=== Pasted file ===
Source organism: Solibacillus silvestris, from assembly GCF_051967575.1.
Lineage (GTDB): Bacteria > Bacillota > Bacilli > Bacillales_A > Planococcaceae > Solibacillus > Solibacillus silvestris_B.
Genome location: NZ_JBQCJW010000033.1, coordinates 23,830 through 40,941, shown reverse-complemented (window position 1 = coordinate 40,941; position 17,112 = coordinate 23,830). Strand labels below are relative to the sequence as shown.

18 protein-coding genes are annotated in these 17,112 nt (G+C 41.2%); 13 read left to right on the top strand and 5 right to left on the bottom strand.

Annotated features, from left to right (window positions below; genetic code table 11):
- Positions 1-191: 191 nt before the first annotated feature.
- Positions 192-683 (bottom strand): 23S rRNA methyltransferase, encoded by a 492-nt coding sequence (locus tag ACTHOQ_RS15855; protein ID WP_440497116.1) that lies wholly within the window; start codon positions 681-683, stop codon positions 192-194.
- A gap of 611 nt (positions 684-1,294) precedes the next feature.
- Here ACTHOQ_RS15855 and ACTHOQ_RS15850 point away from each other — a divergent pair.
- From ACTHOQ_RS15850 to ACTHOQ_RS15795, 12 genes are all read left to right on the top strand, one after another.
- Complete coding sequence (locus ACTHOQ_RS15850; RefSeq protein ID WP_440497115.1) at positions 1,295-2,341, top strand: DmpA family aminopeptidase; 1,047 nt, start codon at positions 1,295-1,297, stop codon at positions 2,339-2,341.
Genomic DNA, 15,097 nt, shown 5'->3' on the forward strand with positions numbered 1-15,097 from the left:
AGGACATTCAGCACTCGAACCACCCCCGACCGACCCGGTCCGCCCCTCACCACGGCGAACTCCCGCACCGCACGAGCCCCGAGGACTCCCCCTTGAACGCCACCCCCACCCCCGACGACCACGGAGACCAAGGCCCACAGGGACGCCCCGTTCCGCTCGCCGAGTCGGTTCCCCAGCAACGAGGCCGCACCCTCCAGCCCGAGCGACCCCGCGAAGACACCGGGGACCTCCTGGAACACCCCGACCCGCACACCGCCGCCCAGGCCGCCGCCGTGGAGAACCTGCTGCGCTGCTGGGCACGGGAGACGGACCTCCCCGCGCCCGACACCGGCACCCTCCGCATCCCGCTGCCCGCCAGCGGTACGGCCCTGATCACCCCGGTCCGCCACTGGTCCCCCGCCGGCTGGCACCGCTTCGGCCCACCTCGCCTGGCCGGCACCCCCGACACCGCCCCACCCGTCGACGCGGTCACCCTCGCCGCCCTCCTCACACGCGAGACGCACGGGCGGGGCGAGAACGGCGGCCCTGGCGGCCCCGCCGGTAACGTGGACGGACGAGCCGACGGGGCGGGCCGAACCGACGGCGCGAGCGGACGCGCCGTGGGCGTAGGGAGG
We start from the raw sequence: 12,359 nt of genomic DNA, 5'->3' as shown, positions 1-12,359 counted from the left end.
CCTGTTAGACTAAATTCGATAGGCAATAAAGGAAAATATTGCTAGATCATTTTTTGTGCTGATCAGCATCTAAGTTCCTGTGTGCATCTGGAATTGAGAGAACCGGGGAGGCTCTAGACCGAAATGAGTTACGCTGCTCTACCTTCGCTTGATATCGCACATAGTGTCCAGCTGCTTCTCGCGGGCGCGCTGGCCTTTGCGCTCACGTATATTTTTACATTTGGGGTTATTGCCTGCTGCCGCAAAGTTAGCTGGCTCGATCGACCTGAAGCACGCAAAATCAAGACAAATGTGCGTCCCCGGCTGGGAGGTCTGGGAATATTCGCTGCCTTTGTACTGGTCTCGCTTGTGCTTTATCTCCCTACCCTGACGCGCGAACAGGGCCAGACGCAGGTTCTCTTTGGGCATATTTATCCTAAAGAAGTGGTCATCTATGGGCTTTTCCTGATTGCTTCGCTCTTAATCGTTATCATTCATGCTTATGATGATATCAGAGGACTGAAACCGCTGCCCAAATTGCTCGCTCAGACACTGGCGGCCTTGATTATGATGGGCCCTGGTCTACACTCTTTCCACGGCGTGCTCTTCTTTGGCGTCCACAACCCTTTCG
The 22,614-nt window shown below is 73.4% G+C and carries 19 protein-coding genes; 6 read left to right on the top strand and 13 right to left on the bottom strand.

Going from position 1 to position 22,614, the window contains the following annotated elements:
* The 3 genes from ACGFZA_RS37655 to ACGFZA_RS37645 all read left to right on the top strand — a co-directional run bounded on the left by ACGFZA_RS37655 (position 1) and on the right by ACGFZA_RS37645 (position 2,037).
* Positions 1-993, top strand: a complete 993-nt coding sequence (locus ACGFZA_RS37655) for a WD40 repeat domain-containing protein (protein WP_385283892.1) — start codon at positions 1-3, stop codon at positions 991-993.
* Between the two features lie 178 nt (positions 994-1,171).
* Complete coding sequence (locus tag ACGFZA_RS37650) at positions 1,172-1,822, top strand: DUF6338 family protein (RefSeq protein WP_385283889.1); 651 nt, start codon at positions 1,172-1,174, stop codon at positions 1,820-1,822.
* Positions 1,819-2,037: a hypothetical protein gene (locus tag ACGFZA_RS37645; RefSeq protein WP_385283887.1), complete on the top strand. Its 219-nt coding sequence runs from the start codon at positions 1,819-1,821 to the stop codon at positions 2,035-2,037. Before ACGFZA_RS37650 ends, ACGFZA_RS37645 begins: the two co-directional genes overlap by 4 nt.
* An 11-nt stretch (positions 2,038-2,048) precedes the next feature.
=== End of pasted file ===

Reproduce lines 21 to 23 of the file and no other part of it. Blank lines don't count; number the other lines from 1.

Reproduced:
* Complete coding sequence (locus tag ACGFZA_RS37650) at positions 1,172-1,822, top strand: DUF6338 family protein (RefSeq protein WP_385283889.1); 651 nt, start codon at positions 1,172-1,174, stop codon at positions 1,820-1,822.
* Positions 1,819-2,037: a hypothetical protein gene (locus tag ACGFZA_RS37645; RefSeq protein WP_385283887.1), complete on the top strand. Its 219-nt coding sequence runs from the start codon at positions 1,819-1,821 to the stop codon at positions 2,035-2,037. Before ACGFZA_RS37650 ends, ACGFZA_RS37645 begins: the two co-directional genes overlap by 4 nt.
* An 11-nt stretch (positions 2,038-2,048) precedes the next feature.